Meet Daily Point of Light Award honorees the Nappi family. Read their story and nominate an outstanding volunteer or family as a Daily Point of Light.
Nicole and Steve Nappi met in elementary school, and have “been together forever,” Nicole says. Volunteering with each other in high school and then college, the childhood sweethearts have since grown their family, both in size and love for one another. Now totaling six strong, what makes the North Port, Florida family so special is the impact their volunteerism is having on their community and how they are inspiring other families to give back.
Finding limited volunteer opportunities for their young children to participate in, Nicole and Steve launched Move Mountains, an organization focused on giving children leadership skills to change the world and their families a chance to serve their neighbors in southwest Florida and beyond.
“Volunteering is contagious,” says Nicole. “If we can reach these kids when they’re young, and instill the importance of giving back, it becomes automatic. If you can create a community and then a world where children are raised like that, the difference it’s going to make across the country and across the world is truly incredible.”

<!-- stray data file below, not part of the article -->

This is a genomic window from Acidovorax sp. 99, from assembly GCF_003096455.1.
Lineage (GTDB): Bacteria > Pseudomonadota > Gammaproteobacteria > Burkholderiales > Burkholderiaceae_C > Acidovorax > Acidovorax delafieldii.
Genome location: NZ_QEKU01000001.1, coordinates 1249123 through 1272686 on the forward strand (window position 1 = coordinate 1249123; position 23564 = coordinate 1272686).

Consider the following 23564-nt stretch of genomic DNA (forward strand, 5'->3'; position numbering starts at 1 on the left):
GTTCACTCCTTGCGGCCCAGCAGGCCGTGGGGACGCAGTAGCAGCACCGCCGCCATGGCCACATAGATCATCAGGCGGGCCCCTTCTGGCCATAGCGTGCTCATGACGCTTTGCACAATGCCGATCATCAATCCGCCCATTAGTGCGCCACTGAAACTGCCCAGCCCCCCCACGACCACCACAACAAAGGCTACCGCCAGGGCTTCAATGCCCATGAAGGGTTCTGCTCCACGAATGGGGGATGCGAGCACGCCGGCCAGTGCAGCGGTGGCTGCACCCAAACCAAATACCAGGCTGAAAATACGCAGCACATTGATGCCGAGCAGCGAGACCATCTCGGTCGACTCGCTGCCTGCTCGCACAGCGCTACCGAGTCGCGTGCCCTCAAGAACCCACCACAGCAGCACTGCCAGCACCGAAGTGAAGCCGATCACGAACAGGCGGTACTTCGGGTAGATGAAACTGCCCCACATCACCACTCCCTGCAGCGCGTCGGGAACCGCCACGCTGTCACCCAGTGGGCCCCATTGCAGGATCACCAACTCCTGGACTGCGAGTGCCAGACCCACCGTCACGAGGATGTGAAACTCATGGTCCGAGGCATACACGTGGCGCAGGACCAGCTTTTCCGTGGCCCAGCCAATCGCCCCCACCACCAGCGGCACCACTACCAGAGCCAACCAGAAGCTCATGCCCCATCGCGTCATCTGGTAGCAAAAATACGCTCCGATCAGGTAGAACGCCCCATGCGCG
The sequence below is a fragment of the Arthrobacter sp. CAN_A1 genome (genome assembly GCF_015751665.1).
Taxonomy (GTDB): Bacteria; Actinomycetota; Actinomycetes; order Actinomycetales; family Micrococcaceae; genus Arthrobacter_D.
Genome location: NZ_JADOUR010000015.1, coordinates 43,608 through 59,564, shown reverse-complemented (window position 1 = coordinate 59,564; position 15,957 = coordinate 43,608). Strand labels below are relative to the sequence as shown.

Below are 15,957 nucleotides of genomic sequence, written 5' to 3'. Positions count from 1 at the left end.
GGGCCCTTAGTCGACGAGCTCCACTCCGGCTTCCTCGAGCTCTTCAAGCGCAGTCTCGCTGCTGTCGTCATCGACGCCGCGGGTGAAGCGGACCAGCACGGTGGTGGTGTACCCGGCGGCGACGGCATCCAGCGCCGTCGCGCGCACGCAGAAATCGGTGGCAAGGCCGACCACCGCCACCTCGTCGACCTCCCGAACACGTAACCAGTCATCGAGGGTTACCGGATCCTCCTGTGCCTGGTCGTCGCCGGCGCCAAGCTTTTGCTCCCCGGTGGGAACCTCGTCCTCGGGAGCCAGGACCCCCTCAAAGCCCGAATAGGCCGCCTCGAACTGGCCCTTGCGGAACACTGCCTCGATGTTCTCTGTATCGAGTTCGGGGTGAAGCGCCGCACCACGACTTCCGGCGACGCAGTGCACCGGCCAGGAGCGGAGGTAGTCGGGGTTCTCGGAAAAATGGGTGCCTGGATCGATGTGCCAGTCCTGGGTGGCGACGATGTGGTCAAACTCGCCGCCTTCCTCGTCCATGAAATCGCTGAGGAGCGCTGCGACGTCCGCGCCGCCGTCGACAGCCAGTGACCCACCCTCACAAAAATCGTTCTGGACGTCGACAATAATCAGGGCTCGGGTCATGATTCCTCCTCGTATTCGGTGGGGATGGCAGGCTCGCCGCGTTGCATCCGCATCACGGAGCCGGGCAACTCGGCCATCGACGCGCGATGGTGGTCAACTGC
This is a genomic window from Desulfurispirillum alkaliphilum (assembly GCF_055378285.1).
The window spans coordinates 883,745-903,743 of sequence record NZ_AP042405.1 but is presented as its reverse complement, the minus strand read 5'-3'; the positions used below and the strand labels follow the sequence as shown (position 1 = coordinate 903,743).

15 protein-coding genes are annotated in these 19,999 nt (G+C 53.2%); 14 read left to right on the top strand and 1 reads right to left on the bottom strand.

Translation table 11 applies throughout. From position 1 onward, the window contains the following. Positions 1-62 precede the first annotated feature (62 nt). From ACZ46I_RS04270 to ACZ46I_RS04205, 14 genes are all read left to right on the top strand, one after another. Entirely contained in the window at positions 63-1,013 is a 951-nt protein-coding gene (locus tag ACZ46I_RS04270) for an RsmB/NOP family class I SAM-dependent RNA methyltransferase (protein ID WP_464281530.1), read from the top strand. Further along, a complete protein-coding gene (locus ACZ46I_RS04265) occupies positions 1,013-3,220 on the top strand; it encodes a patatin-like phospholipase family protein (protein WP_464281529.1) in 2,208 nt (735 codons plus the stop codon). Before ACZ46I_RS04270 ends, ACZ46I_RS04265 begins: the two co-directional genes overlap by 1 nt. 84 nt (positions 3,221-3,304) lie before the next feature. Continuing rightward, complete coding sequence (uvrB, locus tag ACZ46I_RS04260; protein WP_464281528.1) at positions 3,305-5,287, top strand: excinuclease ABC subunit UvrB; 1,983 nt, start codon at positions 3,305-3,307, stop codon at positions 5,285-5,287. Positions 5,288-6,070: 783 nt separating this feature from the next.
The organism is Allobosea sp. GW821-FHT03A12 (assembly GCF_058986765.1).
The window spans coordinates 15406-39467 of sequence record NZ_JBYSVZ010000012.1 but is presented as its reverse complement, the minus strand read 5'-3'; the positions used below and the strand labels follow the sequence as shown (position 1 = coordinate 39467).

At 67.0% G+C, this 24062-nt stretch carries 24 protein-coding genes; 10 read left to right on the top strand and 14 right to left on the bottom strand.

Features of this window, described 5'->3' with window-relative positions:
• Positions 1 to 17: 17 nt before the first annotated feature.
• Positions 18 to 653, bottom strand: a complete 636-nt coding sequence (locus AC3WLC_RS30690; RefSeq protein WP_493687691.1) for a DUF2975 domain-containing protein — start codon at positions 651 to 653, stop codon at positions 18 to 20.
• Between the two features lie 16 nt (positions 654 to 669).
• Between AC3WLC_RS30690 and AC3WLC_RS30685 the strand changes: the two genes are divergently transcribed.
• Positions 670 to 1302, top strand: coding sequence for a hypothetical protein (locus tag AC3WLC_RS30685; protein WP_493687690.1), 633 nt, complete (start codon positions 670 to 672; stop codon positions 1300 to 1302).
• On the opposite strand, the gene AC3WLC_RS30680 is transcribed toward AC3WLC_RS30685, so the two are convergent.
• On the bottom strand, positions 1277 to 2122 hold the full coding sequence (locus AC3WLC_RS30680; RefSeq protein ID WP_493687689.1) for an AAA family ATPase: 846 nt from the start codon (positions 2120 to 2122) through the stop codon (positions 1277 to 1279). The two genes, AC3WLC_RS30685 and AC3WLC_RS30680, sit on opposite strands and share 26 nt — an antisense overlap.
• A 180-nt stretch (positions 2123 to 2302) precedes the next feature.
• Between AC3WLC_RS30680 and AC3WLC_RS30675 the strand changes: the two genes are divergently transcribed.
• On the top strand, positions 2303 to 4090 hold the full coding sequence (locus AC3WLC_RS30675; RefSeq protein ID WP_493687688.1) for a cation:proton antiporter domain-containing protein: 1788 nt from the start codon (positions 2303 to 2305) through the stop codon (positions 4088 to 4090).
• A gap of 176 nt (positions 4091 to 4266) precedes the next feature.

By offering families a chance to get children involved, the Nappi family is showing how people of all ages can give back. Offering assistance to the Florida Department of Children and Families, local police and firefighters, assisted living facilities, children’s hospitals, children’s shelters, animal shelters, food banks, even uniting the community to raise money for a friend stricken with cancer, the Nappi’s have connected with close to 1,000 individuals through their volunteerism, and have inspired hundreds of youth volunteers and their families to join in their service. According to Steve, spreading that giving spirit has become second nature to the Nappi children, as they follow in their parents’ altruistic footsteps, 11-year-old Owen recently donating his birthday money to an animal shelter, and his younger siblings following suit.